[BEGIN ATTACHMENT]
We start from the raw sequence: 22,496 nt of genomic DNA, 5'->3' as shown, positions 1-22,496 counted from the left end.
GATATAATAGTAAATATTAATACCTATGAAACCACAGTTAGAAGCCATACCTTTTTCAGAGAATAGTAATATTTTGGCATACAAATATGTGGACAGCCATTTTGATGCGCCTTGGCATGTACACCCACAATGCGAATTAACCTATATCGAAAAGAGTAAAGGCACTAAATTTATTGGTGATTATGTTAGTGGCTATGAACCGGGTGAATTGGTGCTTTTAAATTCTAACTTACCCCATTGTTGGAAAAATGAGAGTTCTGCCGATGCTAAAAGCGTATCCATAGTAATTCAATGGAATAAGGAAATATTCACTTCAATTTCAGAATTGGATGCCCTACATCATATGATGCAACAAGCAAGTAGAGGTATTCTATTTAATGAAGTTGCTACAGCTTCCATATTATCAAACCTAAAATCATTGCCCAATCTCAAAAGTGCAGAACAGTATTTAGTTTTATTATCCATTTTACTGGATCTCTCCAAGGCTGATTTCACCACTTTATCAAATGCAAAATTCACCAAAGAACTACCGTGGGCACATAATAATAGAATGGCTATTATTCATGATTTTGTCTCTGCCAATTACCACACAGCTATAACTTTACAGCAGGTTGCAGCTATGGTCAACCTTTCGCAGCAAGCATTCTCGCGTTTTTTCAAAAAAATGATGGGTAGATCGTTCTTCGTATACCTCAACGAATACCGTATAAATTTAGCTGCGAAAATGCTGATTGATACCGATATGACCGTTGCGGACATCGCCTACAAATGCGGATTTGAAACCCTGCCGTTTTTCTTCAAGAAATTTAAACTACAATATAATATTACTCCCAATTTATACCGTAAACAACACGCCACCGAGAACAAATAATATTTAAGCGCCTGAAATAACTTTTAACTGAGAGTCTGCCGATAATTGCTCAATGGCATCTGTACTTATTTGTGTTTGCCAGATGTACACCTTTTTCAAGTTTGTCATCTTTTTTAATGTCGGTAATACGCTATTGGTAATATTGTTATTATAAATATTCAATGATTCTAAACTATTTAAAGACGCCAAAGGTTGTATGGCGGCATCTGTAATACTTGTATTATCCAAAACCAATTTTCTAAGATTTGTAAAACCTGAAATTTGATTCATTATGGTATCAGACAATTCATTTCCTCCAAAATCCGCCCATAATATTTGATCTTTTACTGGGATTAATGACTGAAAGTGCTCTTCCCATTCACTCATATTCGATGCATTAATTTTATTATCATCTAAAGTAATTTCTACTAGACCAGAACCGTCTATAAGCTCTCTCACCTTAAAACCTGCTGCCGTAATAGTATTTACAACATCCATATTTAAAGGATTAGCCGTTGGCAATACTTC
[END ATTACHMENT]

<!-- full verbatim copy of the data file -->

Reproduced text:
We start from the raw sequence: 22,496 nt of genomic DNA, 5'->3' as shown, positions 1-22,496 counted from the left end.
GATATAATAGTAAATATTAATACCTATGAAACCACAGTTAGAAGCCATACCTTTTTCAGAGAATAGTAATATTTTGGCATACAAATATGTGGACAGCCATTTTGATGCGCCTTGGCATGTACACCCACAATGCGAATTAACCTATATCGAAAAGAGTAAAGGCACTAAATTTATTGGTGATTATGTTAGTGGCTATGAACCGGGTGAATTGGTGCTTTTAAATTCTAACTTACCCCATTGTTGGAAAAATGAGAGTTCTGCCGATGCTAAAAGCGTATCCATAGTAATTCAATGGAATAAGGAAATATTCACTTCAATTTCAGAATTGGATGCCCTACATCATATGATGCAACAAGCAAGTAGAGGTATTCTATTTAATGAAGTTGCTACAGCTTCCATATTATCAAACCTAAAATCATTGCCCAATCTCAAAAGTGCAGAACAGTATTTAGTTTTATTATCCATTTTACTGGATCTCTCCAAGGCTGATTTCACCACTTTATCAAATGCAAAATTCACCAAAGAACTACCGTGGGCACATAATAATAGAATGGCTATTATTCATGATTTTGTCTCTGCCAATTACCACACAGCTATAACTTTACAGCAGGTTGCAGCTATGGTCAACCTTTCGCAGCAAGCATTCTCGCGTTTTTTCAAAAAAATGATGGGTAGATCGTTCTTCGTATACCTCAACGAATACCGTATAAATTTAGCTGCGAAAATGCTGATTGATACCGATATGACCGTTGCGGACATCGCCTACAAATGCGGATTTGAAACCCTGCCGTTTTTCTTCAAGAAATTTAAACTACAATATAATATTACTCCCAATTTATACCGTAAACAACACGCCACCGAGAACAAATAATATTTAAGCGCCTGAAATAACTTTTAACTGAGAGTCTGCCGATAATTGCTCAATGGCATCTGTACTTATTTGTGTTTGCCAGATGTACACCTTTTTCAAGTTTGTCATCTTTTTTAATGTCGGTAATACGCTATTGGTAATATTGTTATTATAAATATTCAATGATTCTAAACTATTTAAAGACGCCAAAGGTTGTATGGCGGCATCTGTAATACTTGTATTATCCAAAACCAATTTTCTAAGATTTGTAAAACCTGAAATTTGATTCATTATGGTATCAGACAATTCATTTCCTCCAAAATCCGCCCATAATATTTGATCTTTTACTGGGATTAATGACTGAAAGTGCTCTTCCCATTCACTCATATTCGATGCATTAATTTTATTATCATCTAAAGTAATTTCTACTAGACCAGAACCGTCTATAAGCTCTCTCACCTTAAAACCTGCTGCCGTAATAGTATTTACAACATCCATATTTAAAGGATTAGCCGTTGGCAATACTTC